Although I ditched SkyDrive as my general cloud storage provide, I still use it for selected scenarios. For anything beside Office files, Pictures or Music, I switched to DropBox (finally no more problems with big TrueCrypt containers!).
The Office integration in SkyDrive is just awesome. All my OneNote files are synced to SkyDrive so I have full access to them with just a browser from anywhere.
It also works great for music and picture synchronization. Pictures can be viewed directly using the SkyDrive website and I’m pretty sure they will add direct MP3 playback also (currently you can only download MP3 files).
By default, SkyDrive synchronizes anything inside <USERNAME>\SkyDrive. Easy to understand, but I simply don’t want to move my music from <USERNAME>\Music to a new folder.
To make SkyDrive sync that folder anyway, you can simply create a directory junction (with MKLINK.exe) inside the SkyDrive folder that points to <USERNAME>\Music. This will make SkyDrive think the folder is actually belonging to it and will start to sync it right away.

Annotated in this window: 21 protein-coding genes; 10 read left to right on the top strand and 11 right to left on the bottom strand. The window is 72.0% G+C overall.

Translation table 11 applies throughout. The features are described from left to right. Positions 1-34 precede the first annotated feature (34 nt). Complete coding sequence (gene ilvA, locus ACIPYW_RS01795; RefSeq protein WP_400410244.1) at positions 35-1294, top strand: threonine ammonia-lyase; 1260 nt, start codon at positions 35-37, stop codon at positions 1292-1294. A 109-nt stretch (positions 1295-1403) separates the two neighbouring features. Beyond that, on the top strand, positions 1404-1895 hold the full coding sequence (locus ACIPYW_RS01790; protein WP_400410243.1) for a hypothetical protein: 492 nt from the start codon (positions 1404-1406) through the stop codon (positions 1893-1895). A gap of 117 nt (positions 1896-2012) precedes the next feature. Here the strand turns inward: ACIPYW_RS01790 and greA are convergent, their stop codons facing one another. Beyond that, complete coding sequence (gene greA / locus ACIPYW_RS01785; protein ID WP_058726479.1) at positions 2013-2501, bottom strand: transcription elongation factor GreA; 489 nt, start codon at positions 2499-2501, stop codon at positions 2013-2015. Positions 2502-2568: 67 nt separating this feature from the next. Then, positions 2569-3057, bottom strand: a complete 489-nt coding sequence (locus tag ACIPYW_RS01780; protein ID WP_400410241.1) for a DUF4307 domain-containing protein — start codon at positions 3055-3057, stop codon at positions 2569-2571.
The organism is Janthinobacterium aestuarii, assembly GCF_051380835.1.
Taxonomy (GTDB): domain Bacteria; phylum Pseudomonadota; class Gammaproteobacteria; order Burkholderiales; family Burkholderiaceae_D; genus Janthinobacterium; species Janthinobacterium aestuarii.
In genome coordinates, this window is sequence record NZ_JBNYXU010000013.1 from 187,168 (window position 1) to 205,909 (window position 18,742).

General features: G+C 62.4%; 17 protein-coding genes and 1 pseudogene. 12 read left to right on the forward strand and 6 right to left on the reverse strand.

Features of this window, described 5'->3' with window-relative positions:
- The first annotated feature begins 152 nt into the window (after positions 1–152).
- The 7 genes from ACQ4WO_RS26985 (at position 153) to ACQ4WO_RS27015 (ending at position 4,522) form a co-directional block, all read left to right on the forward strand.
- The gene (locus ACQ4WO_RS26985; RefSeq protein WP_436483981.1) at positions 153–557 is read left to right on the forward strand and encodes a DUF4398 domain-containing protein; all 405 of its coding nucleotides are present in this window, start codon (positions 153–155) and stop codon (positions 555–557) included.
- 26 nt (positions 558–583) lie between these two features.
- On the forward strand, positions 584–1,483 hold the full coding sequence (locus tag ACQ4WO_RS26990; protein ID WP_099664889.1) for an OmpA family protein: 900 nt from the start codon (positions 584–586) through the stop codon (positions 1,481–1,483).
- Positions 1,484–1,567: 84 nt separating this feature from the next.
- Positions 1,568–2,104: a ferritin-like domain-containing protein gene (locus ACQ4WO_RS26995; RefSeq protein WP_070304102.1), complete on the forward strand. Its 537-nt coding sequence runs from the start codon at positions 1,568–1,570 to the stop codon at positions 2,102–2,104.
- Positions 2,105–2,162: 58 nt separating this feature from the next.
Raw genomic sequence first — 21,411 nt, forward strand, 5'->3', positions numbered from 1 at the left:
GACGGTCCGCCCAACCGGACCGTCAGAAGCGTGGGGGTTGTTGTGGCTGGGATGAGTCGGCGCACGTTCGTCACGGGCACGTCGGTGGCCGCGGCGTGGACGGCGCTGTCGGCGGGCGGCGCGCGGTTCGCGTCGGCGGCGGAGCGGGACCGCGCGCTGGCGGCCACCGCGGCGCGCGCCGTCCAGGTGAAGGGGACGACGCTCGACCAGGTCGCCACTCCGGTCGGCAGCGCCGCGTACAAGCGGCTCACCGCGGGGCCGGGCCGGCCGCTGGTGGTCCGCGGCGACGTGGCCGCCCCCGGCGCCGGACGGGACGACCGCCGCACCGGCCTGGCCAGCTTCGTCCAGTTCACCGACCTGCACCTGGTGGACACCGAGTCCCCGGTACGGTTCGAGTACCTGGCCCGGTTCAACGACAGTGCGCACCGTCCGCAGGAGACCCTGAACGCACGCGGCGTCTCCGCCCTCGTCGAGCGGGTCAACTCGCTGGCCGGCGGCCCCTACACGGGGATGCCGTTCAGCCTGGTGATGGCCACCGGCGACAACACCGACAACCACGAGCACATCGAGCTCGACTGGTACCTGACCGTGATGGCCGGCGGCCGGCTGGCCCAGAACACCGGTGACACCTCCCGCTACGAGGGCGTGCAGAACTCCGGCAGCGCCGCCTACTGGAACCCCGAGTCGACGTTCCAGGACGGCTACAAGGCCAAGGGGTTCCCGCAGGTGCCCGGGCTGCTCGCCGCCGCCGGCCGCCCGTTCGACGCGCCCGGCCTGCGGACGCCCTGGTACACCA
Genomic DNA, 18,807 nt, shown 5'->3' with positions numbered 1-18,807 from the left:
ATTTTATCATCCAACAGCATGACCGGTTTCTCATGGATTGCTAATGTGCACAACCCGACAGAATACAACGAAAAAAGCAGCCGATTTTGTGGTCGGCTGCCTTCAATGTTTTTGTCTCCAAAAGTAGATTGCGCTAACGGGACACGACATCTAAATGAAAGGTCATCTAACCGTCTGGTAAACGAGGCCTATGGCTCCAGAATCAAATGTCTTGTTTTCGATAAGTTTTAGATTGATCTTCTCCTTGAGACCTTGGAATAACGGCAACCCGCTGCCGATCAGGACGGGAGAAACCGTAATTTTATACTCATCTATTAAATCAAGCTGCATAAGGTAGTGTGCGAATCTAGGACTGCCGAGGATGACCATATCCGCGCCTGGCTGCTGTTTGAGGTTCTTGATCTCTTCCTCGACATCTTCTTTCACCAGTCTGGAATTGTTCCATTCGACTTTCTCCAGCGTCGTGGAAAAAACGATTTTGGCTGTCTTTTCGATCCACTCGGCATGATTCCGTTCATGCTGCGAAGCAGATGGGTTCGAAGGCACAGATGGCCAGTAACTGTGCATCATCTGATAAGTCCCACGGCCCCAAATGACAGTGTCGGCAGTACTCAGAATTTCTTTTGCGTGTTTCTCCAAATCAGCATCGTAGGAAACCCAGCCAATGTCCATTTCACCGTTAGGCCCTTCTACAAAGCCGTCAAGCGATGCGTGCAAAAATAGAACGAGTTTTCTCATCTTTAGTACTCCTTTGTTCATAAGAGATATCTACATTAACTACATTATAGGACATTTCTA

(Please note that you need to execute this with Administrative privileges!)
After this command, you then have the folder \DirJnc_Music inside your SkyDrive folder that points to \Music. As this new folder is just a “pointer” to \Music, any change to \Music will cause SkyDrive to sync the change as well.
Simply do the same with \Pictures and you are done. In case you do not want this integration anymore, just delete this \DirJnc_XXX folder inside \SkyDrive. The original folder will not be deleted as you only delete the created directory junction.
By the way: You can use NirSoft NTFSLinkView to display all junctions that exist on your system. You will be amazed how often this feature is used.
UPDATE: About two minutes after I put this online, I found out that Jan Hannemann has already blogged about this in April and even provides a nice Shell Extension for Windows Explorer!